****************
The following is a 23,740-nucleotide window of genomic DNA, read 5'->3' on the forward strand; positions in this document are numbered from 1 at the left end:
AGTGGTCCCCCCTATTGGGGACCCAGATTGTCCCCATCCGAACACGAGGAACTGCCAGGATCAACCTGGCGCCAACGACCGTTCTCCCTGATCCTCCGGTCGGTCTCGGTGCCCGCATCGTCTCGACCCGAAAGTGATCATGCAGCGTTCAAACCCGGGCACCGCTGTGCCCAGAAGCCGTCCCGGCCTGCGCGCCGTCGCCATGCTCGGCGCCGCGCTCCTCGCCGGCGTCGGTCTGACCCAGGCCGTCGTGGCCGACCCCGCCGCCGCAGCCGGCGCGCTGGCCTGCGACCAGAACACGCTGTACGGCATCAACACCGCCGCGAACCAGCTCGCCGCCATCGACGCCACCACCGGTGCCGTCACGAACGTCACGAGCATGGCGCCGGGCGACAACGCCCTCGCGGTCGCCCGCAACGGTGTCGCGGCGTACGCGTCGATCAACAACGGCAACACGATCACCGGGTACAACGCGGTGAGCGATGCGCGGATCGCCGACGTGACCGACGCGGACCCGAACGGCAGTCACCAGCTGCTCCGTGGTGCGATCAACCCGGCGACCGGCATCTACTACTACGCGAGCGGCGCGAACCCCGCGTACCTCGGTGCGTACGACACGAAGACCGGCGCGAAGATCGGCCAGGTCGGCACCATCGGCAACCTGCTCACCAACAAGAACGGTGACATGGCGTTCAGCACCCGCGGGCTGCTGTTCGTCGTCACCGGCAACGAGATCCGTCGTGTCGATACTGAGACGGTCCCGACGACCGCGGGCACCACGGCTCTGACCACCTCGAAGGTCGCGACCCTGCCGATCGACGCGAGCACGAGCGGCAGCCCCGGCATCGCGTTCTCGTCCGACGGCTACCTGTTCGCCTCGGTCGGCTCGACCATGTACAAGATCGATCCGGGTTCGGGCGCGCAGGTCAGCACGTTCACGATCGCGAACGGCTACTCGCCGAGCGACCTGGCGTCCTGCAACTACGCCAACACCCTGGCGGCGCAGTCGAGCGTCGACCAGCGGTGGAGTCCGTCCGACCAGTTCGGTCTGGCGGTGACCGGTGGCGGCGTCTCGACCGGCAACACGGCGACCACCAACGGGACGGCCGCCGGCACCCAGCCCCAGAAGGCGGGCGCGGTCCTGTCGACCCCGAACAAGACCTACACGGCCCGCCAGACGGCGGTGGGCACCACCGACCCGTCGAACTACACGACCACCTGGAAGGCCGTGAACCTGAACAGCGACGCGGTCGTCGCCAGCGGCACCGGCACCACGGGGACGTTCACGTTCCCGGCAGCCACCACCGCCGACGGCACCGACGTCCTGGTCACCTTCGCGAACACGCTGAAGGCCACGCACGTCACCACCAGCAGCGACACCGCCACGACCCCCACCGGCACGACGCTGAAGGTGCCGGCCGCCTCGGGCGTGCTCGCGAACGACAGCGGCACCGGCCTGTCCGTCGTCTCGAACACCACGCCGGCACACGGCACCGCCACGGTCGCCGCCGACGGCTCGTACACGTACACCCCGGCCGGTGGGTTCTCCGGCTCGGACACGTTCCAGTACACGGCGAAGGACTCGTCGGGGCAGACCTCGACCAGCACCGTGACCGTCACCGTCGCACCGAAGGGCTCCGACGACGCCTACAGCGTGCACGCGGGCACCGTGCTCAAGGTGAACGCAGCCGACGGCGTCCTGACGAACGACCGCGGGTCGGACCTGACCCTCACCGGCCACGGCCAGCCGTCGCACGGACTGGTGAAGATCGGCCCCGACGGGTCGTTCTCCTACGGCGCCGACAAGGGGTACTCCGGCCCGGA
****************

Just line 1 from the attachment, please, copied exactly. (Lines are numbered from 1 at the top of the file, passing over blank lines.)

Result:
The following is a 23,740-nucleotide window of genomic DNA, read 5'->3' on the forward strand; positions in this document are numbered from 1 at the left end: